arranges for Horner to act as his wife’s new chaperone and companion. They leave and
Harcourt and Mr. Dorilant come in. They talk about women, wine and friendship. Soon Mr.
Sparkish arrives and bores the three men with his pretensions to wit. He is driven away.
Pinchwife then enters – Horner correctly discerns that he recently got married. Pinchwife fears
that Horner will cuckold him. The men discuss Pinchwife’s reasons for marrying and his choice
of bride – Pinchwife’s contempt for women becomes plain “good wives and private soldiers
should be ignorant”. It comes out that Horner has seen Margery at the theater, Pinchwife
becomes uncomfortable and leaves.
Act 2:
“If you love me you must hate London”
Margery complains to her sister-in-law Alithea Pinchwife that her new husband has confined
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her indoors and will not let her see London. They talk about Pinchwife’s jealousy – Margery
talks about how much she lied the actors at the play the night before. Pinchwife enters and talks
about the importance of Margery’s remaining ignorant in the ways of the town. He says that a
licentious man has seen her and fallen in lover with her. Margery is delighted. Pinchwife locks
her in the next room because Harcourt and Sparkish come in. Sparkish is supposed to marry
Alithea tomorrow, he wants to show off his fiancée to Harcourt. Harcourt falls in love with
Alithea immediately and makes advance to her under the nose of Sparkish. He is too obtuse to
understand what’s going on – “I could gaze upon her till I became as blind as you are’. Alithea
tries to wind Sparkish up, get him to be jealous about Harcourt but Sparkish believes that
sophisticated town wits are immune to jealousy. He only gets mad when he thinks Harcourt is
questioning his intelligence. Sparkish, Harcourt and Alithea leave. Pinchwife is surprised to see
Lady Fidget, Dainty Fidget and Mrs. Squeamish. They came to see Margery but Pinchwife
says they can’t and then leaves. The women talk about his jealousy and lament the mistreatment
of upper-class wives. Then they talk about adultery and agree it injures no one’s honor as long as
it’s kept secret. Sir Jasper and Horner come in – he says they must accept Horner as their
chaperone. Lady Fidget rejects but she accepts when she thinks she’ll win money off him at
cards. Then Horner tells her he is faking. She is delighted and they decide to bone.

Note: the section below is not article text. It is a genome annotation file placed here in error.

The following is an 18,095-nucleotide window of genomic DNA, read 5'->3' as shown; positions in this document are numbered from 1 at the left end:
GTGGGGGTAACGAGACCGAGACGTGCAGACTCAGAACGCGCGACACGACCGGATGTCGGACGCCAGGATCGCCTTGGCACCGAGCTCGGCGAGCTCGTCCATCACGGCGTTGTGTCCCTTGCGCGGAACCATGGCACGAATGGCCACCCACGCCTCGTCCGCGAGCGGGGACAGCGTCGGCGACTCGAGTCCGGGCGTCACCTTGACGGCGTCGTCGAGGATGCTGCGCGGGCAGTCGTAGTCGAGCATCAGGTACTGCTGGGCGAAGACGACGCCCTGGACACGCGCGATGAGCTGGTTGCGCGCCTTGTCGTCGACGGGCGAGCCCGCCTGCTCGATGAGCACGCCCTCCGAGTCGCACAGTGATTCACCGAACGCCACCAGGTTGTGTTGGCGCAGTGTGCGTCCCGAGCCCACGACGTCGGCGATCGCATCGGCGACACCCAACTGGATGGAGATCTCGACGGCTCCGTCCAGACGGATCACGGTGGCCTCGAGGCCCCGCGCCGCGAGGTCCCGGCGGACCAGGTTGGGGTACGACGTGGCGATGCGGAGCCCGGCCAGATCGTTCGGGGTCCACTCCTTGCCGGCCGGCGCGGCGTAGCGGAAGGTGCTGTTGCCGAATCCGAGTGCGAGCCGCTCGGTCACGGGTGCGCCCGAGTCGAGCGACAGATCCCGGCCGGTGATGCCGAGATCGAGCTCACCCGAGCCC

Act 3
Margery and Alithea talk about the restrictions Pinchwife imposes on Margery. Pinchwife
enters, accuses Alithea of being disreputable and says he wants to marry her off to Sparkish so he
can go back to the country. Margery says she wants to stay and walk around. Pinchwife decides
to disguise Margery as a young man so he can take her out
Scene ii
Horner, Harcourt, Dorilant are bantering in the New Exchange. Harcourt says he is in love
with Alithea and wants to prevent her marriage to Sparkish. Horner recognizes Margery right
away and makes moves right under Pinchwife’s nose. Pinchwife cannot intervene without
admitting to the disguise and humiliating himself. Harcourt expresses his love for Alithea who
then becomes frustrated with Sparkish who refuses to recognize that Harcourt is trying to steal
her away. When Pinchwife’s back is turned, Horner makes off with Margery. He searches for
her, she comes back with her arms full of gifts. Pinchwife thinks he’s been cuckolded and
prepares to leave. Jasper Enters to fetch Horner to Lady Fidget.
Act 4
Alithea’s maid Lucy dresses her for the wedding with Sparkish. Lucy disapproves of the match
and continues to advocate for Harcourt. The two women argue about the nature of honor and
whether it is prudent or just for Alithea to marry a man she doesn’t love. She says that his lack of
jealous is his most attractive quality. Sparkish enters with Harcourt who is disguised as the
parson to officiate the wedding. Alithea tried to make Sparkish see through the disguise but she
gives up and agrees to submit to what he knows will be an invalid marriage ceremony.
Then Pinchwife interrogates Margery about her encounter with Horner. He forces Margery to
write a letter to Horner, renouncing any further contact. Her complies because he threatens to
harm her but when Pinchwife’s back is turned, she substitutes a lover letter for the other.